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Flat Tire Follies

Discussion in 'Model S' started by DDD4EV, Aug 18, 2017.

  1. DDD4EV

    DDD4EV Member

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    I always have been worried about a flat tire and prepared in advance by purchasing spare wheel/tire and low-profile platform jack. Another forum member provided directions for making a 2X4 wood plate with three pins to engage the jack plate. I constructed the wood plate. It works well if the tire is not flat and seems safer than a hockey puck. I also purchased a breaker bar and obtained a 1" deep well socket for the working end of the breaker bar. All of that sounds fine until you put these items into action.

    Today I ran over something I never saw that ruined my tire and brought me to a halt in less than a block. Help came from home with the spare and the platform jack. Now the learning curve begins. The one inch lug nuts are plastic covers, SO my deep well socket was the wrong size. Return trip back to house for 13/16 deep well socket. Just as I had envisioned previously, with the 2X4 wood plate in place, my low profile platform jack would not fit under the plate when the tire is flat. To solve this problem, I have a 6" 4X4. I pulled the flat tire onto the 4X4 and this provided the clearance to place the platform jack without resorting to a hockey puck. Everything went like clockwork after that.

    Resetting the pressure sensor in the new tire was a piece of cake. I just started driving. After a couple of miles, the main display stated it sensed a new tire and asked me if I would like to reset the pressure sensor. I said yes and it was reset immediately.

    Hope I never have to do this again but I am real glad I discovered the lug nut covers while in town. It would not have been pretty if I was on the road when I discovered I needed a 13/16 socket rather than a 1". Plus, I was happy to see the 4X4 worked well to raise the car enough to fit the jack under the wood plate.
     
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  2. Patrick W

    Patrick W Active Member

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    FWIW, I took a mini-class at the local service center about changing tires.

    The technician was very firm about not using any sort of block between the jack and the bottom of the car, noting that they don't use them in the service center.

    He said that a proper jack will have raised edges around the part that contacts the car and those edges dig into the soft material on the cars jack pads and hold it firmly in place.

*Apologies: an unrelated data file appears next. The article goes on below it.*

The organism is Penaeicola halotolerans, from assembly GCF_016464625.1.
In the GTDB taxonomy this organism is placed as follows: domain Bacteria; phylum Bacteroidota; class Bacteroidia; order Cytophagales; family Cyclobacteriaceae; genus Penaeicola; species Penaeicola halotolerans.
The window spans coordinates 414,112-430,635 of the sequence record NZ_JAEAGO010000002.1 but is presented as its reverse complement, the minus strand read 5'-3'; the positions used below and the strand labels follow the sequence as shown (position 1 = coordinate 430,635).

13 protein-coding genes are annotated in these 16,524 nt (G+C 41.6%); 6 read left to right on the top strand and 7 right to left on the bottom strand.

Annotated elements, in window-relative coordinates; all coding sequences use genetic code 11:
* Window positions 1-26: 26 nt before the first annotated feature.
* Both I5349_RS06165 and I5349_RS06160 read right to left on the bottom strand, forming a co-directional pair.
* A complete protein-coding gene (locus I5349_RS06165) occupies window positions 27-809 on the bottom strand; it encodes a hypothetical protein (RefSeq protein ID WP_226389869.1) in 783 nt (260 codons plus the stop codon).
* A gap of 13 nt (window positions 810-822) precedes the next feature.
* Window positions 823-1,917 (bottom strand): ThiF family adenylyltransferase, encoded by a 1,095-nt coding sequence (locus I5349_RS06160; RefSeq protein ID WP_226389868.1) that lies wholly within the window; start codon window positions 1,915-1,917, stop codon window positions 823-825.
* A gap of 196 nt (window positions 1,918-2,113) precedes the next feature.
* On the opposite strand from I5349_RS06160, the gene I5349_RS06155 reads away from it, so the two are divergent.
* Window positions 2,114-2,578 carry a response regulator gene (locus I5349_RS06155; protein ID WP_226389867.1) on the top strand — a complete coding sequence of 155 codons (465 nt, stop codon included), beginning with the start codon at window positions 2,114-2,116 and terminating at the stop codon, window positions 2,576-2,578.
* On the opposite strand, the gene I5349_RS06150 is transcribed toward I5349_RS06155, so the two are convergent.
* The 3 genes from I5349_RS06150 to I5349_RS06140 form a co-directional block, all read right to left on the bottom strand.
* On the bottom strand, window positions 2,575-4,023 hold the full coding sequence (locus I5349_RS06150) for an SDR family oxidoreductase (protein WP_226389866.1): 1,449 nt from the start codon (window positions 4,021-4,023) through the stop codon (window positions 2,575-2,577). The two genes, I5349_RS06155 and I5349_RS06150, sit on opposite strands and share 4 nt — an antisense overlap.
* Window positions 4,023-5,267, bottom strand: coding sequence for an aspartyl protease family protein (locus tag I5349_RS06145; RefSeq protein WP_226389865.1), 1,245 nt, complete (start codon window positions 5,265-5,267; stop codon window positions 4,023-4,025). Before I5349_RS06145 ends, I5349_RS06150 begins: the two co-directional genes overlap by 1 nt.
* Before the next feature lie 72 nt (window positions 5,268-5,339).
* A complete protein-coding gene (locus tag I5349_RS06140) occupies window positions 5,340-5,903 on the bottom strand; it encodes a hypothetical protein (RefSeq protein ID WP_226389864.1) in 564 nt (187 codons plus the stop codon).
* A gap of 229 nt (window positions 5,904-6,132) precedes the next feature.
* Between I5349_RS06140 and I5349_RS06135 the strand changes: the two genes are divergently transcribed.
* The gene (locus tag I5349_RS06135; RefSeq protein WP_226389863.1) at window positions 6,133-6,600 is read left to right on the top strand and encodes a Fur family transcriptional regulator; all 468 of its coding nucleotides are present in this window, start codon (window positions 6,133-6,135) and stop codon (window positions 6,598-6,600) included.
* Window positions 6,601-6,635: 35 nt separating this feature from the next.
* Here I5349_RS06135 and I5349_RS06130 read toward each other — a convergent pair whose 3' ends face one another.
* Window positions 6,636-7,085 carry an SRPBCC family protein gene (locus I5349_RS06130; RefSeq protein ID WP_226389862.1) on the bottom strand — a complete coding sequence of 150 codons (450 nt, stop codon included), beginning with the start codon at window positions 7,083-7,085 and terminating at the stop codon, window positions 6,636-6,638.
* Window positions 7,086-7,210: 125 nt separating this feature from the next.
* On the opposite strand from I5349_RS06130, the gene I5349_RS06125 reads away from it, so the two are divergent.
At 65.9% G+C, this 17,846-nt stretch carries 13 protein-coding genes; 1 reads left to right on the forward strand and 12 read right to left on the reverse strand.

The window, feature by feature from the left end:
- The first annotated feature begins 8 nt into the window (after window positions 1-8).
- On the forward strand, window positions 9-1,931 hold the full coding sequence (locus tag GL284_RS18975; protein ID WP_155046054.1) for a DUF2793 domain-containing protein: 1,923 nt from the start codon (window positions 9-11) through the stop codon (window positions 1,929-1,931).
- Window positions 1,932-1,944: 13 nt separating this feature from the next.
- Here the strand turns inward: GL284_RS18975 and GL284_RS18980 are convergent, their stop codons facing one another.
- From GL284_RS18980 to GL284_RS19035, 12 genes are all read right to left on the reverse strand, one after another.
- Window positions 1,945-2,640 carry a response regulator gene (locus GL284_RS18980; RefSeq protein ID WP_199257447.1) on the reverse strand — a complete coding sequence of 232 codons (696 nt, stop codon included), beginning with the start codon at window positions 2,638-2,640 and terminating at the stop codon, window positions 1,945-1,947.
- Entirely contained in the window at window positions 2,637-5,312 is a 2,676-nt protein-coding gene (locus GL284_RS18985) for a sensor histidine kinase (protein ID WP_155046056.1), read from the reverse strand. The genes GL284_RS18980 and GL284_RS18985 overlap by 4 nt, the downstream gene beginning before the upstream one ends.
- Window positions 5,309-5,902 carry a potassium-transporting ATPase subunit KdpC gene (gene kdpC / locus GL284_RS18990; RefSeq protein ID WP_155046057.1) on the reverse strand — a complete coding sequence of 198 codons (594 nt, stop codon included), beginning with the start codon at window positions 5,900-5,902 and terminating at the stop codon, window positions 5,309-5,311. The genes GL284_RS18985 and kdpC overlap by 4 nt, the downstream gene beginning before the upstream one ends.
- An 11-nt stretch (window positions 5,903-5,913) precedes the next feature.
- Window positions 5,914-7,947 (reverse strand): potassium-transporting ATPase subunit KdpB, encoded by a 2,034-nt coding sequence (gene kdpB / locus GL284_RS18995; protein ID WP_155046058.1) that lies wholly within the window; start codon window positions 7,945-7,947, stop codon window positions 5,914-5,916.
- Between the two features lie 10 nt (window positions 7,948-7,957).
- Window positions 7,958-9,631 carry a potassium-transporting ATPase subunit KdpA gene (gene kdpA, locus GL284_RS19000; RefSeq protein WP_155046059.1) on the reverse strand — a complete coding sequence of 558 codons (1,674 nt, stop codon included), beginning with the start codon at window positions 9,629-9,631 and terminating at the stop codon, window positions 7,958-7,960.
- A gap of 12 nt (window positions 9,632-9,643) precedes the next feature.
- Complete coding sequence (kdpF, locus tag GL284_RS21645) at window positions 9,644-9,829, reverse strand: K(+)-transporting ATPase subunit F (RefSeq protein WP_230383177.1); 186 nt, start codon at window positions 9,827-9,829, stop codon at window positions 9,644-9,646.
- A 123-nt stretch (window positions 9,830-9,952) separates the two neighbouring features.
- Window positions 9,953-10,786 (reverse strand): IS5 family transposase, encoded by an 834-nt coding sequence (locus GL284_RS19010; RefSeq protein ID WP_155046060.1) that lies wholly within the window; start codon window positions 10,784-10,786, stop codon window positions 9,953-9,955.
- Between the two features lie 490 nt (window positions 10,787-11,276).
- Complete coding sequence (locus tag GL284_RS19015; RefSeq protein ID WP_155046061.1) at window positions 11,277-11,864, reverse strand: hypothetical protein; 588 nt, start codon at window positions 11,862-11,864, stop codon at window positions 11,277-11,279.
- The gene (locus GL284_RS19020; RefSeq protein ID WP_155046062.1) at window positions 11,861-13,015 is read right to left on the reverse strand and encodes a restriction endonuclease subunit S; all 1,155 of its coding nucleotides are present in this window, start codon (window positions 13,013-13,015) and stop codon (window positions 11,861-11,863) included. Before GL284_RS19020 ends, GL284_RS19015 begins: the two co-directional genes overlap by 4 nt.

3. Solarman004

    Solarman004 Member

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    Just curious, would raising the suspension to very high give you the clearance for the jack?
     
  4. murphyS90D

    murphyS90D Member

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    Rule #1

    When you acquire emergency tools test them before they are needed in an emergency situation.

    Rule #2

    See rule #1
     
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  5. HankLloydRight

    HankLloydRight Fluxing

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    It's actually a 21mm lug nut. It's not a big difference, but you should use the proper socket to avoid warping or damaging the lug nuts. Until recently, the lug nuts Tesla used have a thin steel cover/cap that can easily warp if you use the wrong socket size. If this happens, you'll see two vertical parallel kinks on each face of the cap. Once that happens, you'll need to bump up to a 22mm socket to get them off.
     
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  6. JPP

    JPP Active Member

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  7. ABVA

    ABVA Member

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    OP might not have the Air Suspension. Just a thpought
     
  8. HankLloydRight

    HankLloydRight Fluxing

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  9. DDD4EV

    DDD4EV Member

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    In response to comment by Patrick W:

    Since the round plate on a floor jack is wider than the jack pads on the Model S, how exactly did the technician teach you to engage the jack plate with the jack pads. It seems the jack plate must be placed eccentrically onto the jack pad with great care or the jack plate might engage and damage the battery cage.

    It appears that many owners have similar concerns that the jack plate may damage the battery if not positioned exactly. For this reason, there are a number of posts describing use of devices such a hockey pucks and wood blocks.
     
  10. Patrick W

    Patrick W Active Member

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    Sorry for the delay in replying. Life got in the way. :)

    Perhaps this earlier post will help explain as it includes a link to the jack I use and that fits nicely onto the pads under the car:
    Good emergency roadside jack for MS

    Happy to explain further if needed.

    I also recommend a visit to a service center for a hands on tutorial on how to jack the car.
     

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